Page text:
When two Colorado parents choose to move forward with a divorce, it can lead to serious disputes and complications over child custody. However, some parents are able to put their temporary emotions aside and work together for a beneficial and workable child custody order. In many families, this means a joint custody arrangement.
Joint custody is not possible in every situation, but it could be the right choice for your family. This type of custody plan allows a child to have regular access to both parents, which can be beneficial for his or her mental and emotional well-being. If you believe that a joint custody plan could work for you, or you have concerns about the protection of your parental rights, you can reach out for guidance as you navigate these matters.
What does joint custody really mean?
Joint custody means that both parents will have a significant and active role in the lives of their children. While this will allow you regular access to your kids, it does not necessarily guarantee that you will have exactly equal parenting time with the other parent. In fact, in any joint custody plan, you will have to address the following issues:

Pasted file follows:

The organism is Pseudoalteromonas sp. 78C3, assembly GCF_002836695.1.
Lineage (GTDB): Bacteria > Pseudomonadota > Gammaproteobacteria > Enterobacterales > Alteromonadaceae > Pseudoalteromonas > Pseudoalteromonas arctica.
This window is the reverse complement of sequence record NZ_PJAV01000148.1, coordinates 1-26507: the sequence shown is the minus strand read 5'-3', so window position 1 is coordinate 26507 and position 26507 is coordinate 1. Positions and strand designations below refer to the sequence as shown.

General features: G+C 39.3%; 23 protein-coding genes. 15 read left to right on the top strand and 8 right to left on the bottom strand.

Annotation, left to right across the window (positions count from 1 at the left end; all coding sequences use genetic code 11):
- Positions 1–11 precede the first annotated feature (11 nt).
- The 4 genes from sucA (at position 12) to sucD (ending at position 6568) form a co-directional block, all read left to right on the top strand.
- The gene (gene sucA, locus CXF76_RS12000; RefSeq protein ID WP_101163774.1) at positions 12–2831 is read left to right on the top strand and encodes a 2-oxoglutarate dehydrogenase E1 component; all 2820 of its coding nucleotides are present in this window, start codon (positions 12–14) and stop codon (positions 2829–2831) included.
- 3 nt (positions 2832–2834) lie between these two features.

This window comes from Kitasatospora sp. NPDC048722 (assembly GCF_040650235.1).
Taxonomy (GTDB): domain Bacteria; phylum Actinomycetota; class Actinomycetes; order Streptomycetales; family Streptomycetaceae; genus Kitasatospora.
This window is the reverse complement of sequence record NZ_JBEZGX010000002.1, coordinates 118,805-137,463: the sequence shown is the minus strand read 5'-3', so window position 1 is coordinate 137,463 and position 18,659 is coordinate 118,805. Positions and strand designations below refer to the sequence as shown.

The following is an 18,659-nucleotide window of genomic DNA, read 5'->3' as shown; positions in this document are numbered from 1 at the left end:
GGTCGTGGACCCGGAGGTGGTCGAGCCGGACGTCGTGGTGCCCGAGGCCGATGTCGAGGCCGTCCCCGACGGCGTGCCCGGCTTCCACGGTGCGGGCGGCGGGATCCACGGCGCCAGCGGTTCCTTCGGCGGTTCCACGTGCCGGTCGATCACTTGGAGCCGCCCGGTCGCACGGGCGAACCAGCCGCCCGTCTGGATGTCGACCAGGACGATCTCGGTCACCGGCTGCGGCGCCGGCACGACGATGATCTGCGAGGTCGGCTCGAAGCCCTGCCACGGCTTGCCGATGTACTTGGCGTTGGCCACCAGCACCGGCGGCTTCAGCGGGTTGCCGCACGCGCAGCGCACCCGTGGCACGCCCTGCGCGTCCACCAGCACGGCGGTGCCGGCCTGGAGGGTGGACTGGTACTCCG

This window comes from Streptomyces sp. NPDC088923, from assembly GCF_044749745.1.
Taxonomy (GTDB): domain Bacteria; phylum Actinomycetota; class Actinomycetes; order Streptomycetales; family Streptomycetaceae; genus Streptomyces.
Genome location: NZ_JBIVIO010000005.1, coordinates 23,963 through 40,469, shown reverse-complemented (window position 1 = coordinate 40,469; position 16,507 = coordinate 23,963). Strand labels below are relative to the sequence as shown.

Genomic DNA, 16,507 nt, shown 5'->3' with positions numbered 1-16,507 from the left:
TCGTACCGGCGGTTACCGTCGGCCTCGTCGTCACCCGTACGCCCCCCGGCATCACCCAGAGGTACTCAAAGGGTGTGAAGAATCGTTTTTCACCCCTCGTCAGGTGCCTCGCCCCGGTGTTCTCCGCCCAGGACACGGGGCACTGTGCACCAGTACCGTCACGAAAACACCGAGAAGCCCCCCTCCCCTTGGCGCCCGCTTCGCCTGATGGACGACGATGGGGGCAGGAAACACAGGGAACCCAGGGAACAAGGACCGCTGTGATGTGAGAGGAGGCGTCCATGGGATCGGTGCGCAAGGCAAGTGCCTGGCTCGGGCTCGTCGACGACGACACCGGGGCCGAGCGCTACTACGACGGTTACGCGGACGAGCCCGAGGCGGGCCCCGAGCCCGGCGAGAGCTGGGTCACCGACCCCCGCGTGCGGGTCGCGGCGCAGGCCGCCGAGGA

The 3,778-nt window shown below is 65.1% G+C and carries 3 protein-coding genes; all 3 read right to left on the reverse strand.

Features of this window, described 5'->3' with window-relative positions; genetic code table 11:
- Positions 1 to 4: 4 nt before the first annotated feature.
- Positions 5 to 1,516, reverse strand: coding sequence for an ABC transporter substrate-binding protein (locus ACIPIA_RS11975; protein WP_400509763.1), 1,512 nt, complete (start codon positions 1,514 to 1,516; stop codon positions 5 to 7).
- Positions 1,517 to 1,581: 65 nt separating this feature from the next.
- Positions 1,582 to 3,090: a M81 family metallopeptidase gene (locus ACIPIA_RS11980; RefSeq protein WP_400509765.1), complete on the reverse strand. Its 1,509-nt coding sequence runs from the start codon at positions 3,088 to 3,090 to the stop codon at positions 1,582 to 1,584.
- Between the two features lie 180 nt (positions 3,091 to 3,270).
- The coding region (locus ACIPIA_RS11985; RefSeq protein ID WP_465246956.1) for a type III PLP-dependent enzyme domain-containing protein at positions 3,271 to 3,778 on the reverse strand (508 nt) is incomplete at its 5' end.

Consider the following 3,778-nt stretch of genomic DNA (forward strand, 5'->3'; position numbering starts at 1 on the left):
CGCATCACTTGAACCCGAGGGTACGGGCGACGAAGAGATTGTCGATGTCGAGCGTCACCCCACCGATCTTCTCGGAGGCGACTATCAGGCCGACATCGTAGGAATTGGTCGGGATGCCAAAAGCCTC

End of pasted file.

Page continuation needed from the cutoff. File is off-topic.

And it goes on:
- Legal custody: Legal custody refers to your right as a parent to make important decisions on behalf of your child. This could include matters related to education, religious upbringing and more.
- Physical custody: This refers to the actual amount of time that you will be able to have your child. This can include weekend visits, vacations and holiday schedules.
In true joint custody agreements, parents will share both physical and legal custody relatively equally. However, that may not work best for your unique situation. It could be beneficial for you to truly evaluate what joint custody will look like for your family and how to make it work best for the benefit of your children.
Your post-divorce life with your children
The decisions you make during divorce will have a significant impact on your life for years to come. It is beneficial to think about how joint custody could work for your family long-term, and how well you and your ex-spouse can continue to work together even after the divorce is final.
When addressing custody concerns or ensuring the protection of your rights as a loving and active parent, you may find it useful to start with a complete evaluation of your case.